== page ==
But in Wednesday’s second and final scrimmage, Graham scored six points, showed nice range from three-point land, and looked poise and controlled in running the team as his Blue team lost to the Red squad, 84-83.
“I was definitely more comfortable,” Graham said. “Last week (it was my) first time playing in front of the campers. It was fun, though.”
Graham, who is taking classes this summer school, said he’s making the transition to KU very smoothly.
“I feel like I’m adjusting pretty well,” he said. “I’ve been away from home for a long time because I went to Brewster (Academy), so it’s been (an) easier adjustment.”
It was at Brewster that Graham caught the eye of Self and the Kansas coaching staff. A native of Raleigh, N.C., Graham went under the radar in high school and originally signed with Appalachian State in November 2012. He never enrolled there and spent the 2013-14 season at Brewster Academy prep school in Wolfeboro, N.H.
The 6-2, 175-pound Graham averaged 17.2 points and 5.0 assists per game and led Brewster to the national prep championship and New England championship in 2013-14. After a coaching change at Appalachian State, Graham was finally granted his NLI release in April 2014. He’s ranked as the No. 41 player in his class by Scout.com.
“We’ve had our fair share of guys from Brewster over the years, primarily Naadir and Thomas (Robinson),” Self said. “We’re very familiar with that program. We certainly solidified our situation in the backcourt by bringing in a quality guy and I think Devonte’ is one of the premier point guards in the country. Jason Smith is not a good coach, he’s a great coach. He’s been at Brewster for a number of years and has coached many, many great ones. He definitely made me feel Devonte’ is as good as any he has had in the backcourt.”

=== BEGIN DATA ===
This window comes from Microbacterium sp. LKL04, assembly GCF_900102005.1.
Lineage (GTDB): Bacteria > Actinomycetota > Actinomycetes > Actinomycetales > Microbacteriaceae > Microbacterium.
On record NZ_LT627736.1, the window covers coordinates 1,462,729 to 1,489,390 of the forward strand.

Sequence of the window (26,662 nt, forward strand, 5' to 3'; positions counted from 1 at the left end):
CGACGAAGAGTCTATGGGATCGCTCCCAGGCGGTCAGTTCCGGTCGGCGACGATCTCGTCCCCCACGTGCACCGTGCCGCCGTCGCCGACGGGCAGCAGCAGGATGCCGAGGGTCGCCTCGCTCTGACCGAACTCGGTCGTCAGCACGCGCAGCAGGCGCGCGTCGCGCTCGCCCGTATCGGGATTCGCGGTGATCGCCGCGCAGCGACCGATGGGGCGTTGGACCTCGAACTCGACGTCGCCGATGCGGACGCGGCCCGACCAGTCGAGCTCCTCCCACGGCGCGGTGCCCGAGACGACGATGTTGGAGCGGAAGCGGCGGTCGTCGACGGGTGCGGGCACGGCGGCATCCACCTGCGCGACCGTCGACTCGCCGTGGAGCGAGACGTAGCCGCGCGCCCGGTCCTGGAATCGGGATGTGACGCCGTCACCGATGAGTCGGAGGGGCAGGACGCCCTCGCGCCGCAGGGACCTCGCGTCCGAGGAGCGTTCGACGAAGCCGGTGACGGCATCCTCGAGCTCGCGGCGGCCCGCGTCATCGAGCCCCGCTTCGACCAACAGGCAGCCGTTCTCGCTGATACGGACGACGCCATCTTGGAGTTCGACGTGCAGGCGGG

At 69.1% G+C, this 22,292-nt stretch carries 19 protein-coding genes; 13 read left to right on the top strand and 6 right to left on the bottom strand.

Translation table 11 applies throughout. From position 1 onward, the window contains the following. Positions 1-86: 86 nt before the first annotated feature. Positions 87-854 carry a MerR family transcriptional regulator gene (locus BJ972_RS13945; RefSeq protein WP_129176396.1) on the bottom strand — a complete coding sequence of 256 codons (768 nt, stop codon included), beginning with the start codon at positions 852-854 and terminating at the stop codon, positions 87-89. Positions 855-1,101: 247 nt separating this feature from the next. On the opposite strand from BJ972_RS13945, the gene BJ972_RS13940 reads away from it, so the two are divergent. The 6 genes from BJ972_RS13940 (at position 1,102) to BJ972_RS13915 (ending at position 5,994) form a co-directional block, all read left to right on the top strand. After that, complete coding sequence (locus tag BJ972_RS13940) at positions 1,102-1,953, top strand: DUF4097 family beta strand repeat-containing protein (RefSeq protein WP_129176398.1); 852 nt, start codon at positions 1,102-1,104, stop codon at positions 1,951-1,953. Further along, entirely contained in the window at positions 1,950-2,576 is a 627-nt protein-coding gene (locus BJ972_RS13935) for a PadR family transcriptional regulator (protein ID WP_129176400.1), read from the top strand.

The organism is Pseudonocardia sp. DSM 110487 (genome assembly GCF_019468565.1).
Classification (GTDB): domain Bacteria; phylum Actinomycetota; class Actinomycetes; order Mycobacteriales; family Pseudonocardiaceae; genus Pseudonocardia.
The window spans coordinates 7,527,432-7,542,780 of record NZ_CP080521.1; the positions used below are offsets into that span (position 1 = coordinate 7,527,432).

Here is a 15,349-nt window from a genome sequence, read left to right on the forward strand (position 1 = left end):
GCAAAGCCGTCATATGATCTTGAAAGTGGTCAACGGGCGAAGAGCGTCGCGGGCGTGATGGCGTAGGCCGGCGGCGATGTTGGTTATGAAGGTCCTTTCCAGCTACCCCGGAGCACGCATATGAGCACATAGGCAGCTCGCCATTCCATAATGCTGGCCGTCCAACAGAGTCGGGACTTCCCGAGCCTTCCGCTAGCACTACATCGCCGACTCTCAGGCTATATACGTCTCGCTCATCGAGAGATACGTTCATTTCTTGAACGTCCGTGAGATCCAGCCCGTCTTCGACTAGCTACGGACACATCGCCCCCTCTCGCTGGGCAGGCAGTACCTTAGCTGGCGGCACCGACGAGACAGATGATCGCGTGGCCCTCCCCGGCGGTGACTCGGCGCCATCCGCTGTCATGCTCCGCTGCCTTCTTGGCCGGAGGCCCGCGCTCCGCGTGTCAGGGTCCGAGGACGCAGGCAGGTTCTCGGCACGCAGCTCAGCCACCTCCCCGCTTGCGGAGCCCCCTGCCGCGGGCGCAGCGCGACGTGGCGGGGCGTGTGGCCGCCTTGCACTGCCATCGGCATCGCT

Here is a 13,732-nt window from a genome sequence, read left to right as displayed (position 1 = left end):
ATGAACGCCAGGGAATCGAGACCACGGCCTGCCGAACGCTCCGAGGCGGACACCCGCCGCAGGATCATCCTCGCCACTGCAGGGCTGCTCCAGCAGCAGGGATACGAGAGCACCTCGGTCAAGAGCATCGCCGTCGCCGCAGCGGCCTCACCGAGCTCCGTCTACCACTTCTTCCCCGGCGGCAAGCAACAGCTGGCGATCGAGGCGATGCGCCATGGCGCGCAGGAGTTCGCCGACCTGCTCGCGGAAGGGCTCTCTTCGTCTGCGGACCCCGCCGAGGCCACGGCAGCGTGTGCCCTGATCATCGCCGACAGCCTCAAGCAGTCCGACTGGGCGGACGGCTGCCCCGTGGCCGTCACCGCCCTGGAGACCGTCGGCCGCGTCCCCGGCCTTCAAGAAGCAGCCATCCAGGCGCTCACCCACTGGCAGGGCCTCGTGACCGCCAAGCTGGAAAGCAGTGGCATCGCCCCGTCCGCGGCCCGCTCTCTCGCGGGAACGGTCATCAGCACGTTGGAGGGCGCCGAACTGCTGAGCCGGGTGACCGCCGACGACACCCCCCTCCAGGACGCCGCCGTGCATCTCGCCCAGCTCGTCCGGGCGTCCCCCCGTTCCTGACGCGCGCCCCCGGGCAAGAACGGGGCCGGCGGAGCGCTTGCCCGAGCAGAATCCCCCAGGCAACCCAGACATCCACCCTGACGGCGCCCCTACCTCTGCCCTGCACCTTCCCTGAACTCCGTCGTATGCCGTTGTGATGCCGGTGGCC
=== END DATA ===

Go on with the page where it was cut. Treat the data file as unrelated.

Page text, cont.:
Graham explained why he picked the Jayhawks.
“It was between here and N.C. State,” the soft-spoken Graham said. “I went on both of my visits back-to-back, came here, went there. I just felt like KU was the best place, best fit for me. The opportunity to play right way and winning and being a part of something special.”
Graham has a chance to be "something special" and eventually possibly the best point guard Self has produced since Sherron Collins. But he knows he has much work to do first, such as effectively guarding speedy Mason, who scored 20 points for the Red team, including the game-winning layup with seven seconds left.
“Ah man, he’s crazy,” Graham said. “He’s super fast and he’s starting to be able to shoot the outside shots. It’s a tough job (defending him).”
Defenders may soon say the same statement about Graham.
So what type of player is KU getting?
“A point guard who can score and facilitates first and makes everyone around better,” Graham replied.
Self has called Graham a great closer.
“I think I close pretty well, even though I wasn’t out there at the end of the game,” he said. “I should have been, but I let everyone else play. Tyshawn (Taylor) told me I should have been in there,” Graham added with a smile.
He got some advice during the game from former KU point guards Aaron Miles and Jeff Hawkins.
“Just about being a leader and being more vocal as a point guard,” Graham said. “You got to step up and communicate well with everybody else. That’s mainly what they were talking about.”
Graham showed little hesitation during the scrimmage, whether it was pulling up and swishing a three or delivering the ball to an open teammate.
“Coach Self has been telling us, it’s either you pass, you shoot, or you attack, and if I don’t have the two other options, I’ll pass it,” Graham said. “I’ve been working on ... being more decisive. You got to move fast. That’s an adjustment you have to make.”
The slender North Carolina native knows he must put on weight to handle the blows of major college basketball.
“I got to get used to the weight room and physicality of (the game),” he said.
Once Graham gets used to it and other nuances of college hoops, the sky’s the limit.